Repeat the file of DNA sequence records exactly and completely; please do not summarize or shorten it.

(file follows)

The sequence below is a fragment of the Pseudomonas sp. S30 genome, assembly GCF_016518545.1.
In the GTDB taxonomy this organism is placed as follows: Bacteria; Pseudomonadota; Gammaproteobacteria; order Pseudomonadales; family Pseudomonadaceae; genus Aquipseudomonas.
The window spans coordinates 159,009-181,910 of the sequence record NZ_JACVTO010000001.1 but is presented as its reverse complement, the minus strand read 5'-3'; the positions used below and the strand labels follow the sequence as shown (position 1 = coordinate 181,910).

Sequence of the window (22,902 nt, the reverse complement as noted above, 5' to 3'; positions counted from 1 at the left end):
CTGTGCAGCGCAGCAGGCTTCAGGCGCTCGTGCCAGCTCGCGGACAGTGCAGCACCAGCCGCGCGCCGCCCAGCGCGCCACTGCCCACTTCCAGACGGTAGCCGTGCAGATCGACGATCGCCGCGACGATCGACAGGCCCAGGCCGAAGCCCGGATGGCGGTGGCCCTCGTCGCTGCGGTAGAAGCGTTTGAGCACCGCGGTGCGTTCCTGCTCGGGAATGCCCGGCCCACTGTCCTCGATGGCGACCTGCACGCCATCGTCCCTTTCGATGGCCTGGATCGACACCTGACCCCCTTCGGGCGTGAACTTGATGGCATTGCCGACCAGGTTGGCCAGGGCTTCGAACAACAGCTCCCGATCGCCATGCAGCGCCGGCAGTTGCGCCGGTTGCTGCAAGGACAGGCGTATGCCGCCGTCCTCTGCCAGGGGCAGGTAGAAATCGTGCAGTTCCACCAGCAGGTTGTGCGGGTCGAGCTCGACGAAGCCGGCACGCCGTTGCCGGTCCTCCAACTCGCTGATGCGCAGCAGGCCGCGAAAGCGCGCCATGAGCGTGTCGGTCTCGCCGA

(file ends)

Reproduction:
The sequence below is a fragment of the Pseudomonas sp. S30 genome, assembly GCF_016518545.1.
In the GTDB taxonomy this organism is placed as follows: Bacteria; Pseudomonadota; Gammaproteobacteria; order Pseudomonadales; family Pseudomonadaceae; genus Aquipseudomonas.
The window spans coordinates 159,009-181,910 of the sequence record NZ_JACVTO010000001.1 but is presented as its reverse complement, the minus strand read 5'-3'; the positions used below and the strand labels follow the sequence as shown (position 1 = coordinate 181,910).

Sequence of the window (22,902 nt, the reverse complement as noted above, 5' to 3'; positions counted from 1 at the left end):
CTGTGCAGCGCAGCAGGCTTCAGGCGCTCGTGCCAGCTCGCGGACAGTGCAGCACCAGCCGCGCGCCGCCCAGCGCGCCACTGCCCACTTCCAGACGGTAGCCGTGCAGATCGACGATCGCCGCGACGATCGACAGGCCCAGGCCGAAGCCCGGATGGCGGTGGCCCTCGTCGCTGCGGTAGAAGCGTTTGAGCACCGCGGTGCGTTCCTGCTCGGGAATGCCCGGCCCACTGTCCTCGATGGCGACCTGCACGCCATCGTCCCTTTCGATGGCCTGGATCGACACCTGACCCCCTTCGGGCGTGAACTTGATGGCATTGCCGACCAGGTTGGCCAGGGCTTCGAACAACAGCTCCCGATCGCCATGCAGCGCCGGCAGTTGCGCCGGTTGCTGCAAGGACAGGCGTATGCCGCCGTCCTCTGCCAGGGGCAGGTAGAAATCGTGCAGTTCCACCAGCAGGTTGTGCGGGTCGAGCTCGACGAAGCCGGCACGCCGTTGCCGGTCCTCCAACTCGCTGATGCGCAGCAGGCCGCGAAAGCGCGCCATGAGCGTGTCGGTCTCGCCGA